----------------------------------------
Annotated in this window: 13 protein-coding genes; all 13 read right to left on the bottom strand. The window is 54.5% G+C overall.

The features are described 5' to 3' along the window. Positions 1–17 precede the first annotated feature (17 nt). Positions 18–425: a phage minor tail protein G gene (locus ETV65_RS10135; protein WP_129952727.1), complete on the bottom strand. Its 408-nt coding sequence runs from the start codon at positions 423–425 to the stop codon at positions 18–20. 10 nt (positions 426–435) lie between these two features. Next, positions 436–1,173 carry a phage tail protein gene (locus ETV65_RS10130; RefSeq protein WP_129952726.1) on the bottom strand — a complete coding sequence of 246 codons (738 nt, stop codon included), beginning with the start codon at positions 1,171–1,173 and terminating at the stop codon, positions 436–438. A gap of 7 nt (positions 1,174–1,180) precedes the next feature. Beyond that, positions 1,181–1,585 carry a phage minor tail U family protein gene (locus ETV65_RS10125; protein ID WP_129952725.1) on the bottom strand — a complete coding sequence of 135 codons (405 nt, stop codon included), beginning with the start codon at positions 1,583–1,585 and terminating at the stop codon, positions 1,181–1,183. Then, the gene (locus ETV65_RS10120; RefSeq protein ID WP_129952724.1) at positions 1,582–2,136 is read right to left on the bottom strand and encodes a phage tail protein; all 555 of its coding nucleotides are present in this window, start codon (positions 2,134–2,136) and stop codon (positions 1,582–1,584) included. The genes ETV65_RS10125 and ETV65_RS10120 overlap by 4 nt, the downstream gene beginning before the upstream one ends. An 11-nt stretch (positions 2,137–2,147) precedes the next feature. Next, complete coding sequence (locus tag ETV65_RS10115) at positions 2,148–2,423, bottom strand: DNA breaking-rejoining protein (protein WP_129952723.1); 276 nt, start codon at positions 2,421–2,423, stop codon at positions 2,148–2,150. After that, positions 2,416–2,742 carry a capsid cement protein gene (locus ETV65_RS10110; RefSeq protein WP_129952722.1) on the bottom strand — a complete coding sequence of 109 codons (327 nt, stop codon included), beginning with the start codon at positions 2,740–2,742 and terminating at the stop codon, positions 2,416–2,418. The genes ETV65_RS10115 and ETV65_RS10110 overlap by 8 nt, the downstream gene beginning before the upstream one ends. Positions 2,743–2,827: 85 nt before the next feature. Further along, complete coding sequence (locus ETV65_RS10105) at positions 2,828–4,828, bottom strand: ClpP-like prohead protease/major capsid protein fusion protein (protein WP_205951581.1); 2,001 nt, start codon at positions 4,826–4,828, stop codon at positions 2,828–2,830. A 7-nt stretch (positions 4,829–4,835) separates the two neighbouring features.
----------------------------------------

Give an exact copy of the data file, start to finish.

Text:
Annotated in this window: 13 protein-coding genes; all 13 read right to left on the bottom strand. The window is 54.5% G+C overall.

The features are described 5' to 3' along the window. Positions 1–17 precede the first annotated feature (17 nt). Positions 18–425: a phage minor tail protein G gene (locus ETV65_RS10135; protein WP_129952727.1), complete on the bottom strand. Its 408-nt coding sequence runs from the start codon at positions 423–425 to the stop codon at positions 18–20. 10 nt (positions 426–435) lie between these two features. Next, positions 436–1,173 carry a phage tail protein gene (locus ETV65_RS10130; RefSeq protein WP_129952726.1) on the bottom strand — a complete coding sequence of 246 codons (738 nt, stop codon included), beginning with the start codon at positions 1,171–1,173 and terminating at the stop codon, positions 436–438. A gap of 7 nt (positions 1,174–1,180) precedes the next feature. Beyond that, positions 1,181–1,585 carry a phage minor tail U family protein gene (locus ETV65_RS10125; protein ID WP_129952725.1) on the bottom strand — a complete coding sequence of 135 codons (405 nt, stop codon included), beginning with the start codon at positions 1,583–1,585 and terminating at the stop codon, positions 1,181–1,183. Then, the gene (locus ETV65_RS10120; RefSeq protein ID WP_129952724.1) at positions 1,582–2,136 is read right to left on the bottom strand and encodes a phage tail protein; all 555 of its coding nucleotides are present in this window, start codon (positions 2,134–2,136) and stop codon (positions 1,582–1,584) included. The genes ETV65_RS10125 and ETV65_RS10120 overlap by 4 nt, the downstream gene beginning before the upstream one ends. An 11-nt stretch (positions 2,137–2,147) precedes the next feature. Next, complete coding sequence (locus tag ETV65_RS10115) at positions 2,148–2,423, bottom strand: DNA breaking-rejoining protein (protein WP_129952723.1); 276 nt, start codon at positions 2,421–2,423, stop codon at positions 2,148–2,150. After that, positions 2,416–2,742 carry a capsid cement protein gene (locus ETV65_RS10110; RefSeq protein WP_129952722.1) on the bottom strand — a complete coding sequence of 109 codons (327 nt, stop codon included), beginning with the start codon at positions 2,740–2,742 and terminating at the stop codon, positions 2,416–2,418. The genes ETV65_RS10115 and ETV65_RS10110 overlap by 8 nt, the downstream gene beginning before the upstream one ends. Positions 2,743–2,827: 85 nt before the next feature. Further along, complete coding sequence (locus ETV65_RS10105) at positions 2,828–4,828, bottom strand: ClpP-like prohead protease/major capsid protein fusion protein (protein WP_205951581.1); 2,001 nt, start codon at positions 4,826–4,828, stop codon at positions 2,828–2,830. A 7-nt stretch (positions 4,829–4,835) separates the two neighbouring features.